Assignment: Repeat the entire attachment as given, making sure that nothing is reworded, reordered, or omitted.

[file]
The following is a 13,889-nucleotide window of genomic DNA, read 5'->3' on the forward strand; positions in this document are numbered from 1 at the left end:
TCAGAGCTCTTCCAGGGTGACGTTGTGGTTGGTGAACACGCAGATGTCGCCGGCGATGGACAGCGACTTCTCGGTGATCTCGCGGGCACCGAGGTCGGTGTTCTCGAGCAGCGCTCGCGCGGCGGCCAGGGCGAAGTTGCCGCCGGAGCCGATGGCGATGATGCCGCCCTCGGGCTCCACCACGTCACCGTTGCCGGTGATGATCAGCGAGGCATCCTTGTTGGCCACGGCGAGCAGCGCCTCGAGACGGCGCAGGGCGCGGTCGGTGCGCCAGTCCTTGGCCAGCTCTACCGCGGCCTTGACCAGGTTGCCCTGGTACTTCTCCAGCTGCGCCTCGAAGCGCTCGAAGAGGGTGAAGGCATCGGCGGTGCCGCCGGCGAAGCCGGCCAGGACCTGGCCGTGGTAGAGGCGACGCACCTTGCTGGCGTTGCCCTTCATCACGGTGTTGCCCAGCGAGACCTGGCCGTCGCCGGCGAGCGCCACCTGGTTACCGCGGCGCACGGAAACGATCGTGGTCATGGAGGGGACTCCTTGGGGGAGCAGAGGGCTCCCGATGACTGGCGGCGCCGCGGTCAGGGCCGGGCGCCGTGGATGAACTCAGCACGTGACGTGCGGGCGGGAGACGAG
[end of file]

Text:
The following is a 13,889-nucleotide window of genomic DNA, read 5'->3' on the forward strand; positions in this document are numbered from 1 at the left end:
TCAGAGCTCTTCCAGGGTGACGTTGTGGTTGGTGAACACGCAGATGTCGCCGGCGATGGACAGCGACTTCTCGGTGATCTCGCGGGCACCGAGGTCGGTGTTCTCGAGCAGCGCTCGCGCGGCGGCCAGGGCGAAGTTGCCGCCGGAGCCGATGGCGATGATGCCGCCCTCGGGCTCCACCACGTCACCGTTGCCGGTGATGATCAGCGAGGCATCCTTGTTGGCCACGGCGAGCAGCGCCTCGAGACGGCGCAGGGCGCGGTCGGTGCGCCAGTCCTTGGCCAGCTCTACCGCGGCCTTGACCAGGTTGCCCTGGTACTTCTCCAGCTGCGCCTCGAAGCGCTCGAAGAGGGTGAAGGCATCGGCGGTGCCGCCGGCGAAGCCGGCCAGGACCTGGCCGTGGTAGAGGCGACGCACCTTGCTGGCGTTGCCCTTCATCACGGTGTTGCCCAGCGAGACCTGGCCGTCGCCGGCGAGCGCCACCTGGTTACCGCGGCGCACGGAAACGATCGTGGTCATGGAGGGGACTCCTTGGGGGAGCAGAGGGCTCCCGATGACTGGCGGCGCCGCGGTCAGGGCCGGGCGCCGTGGATGAACTCAGCACGTGACGTGCGGGCGGGAGACGAG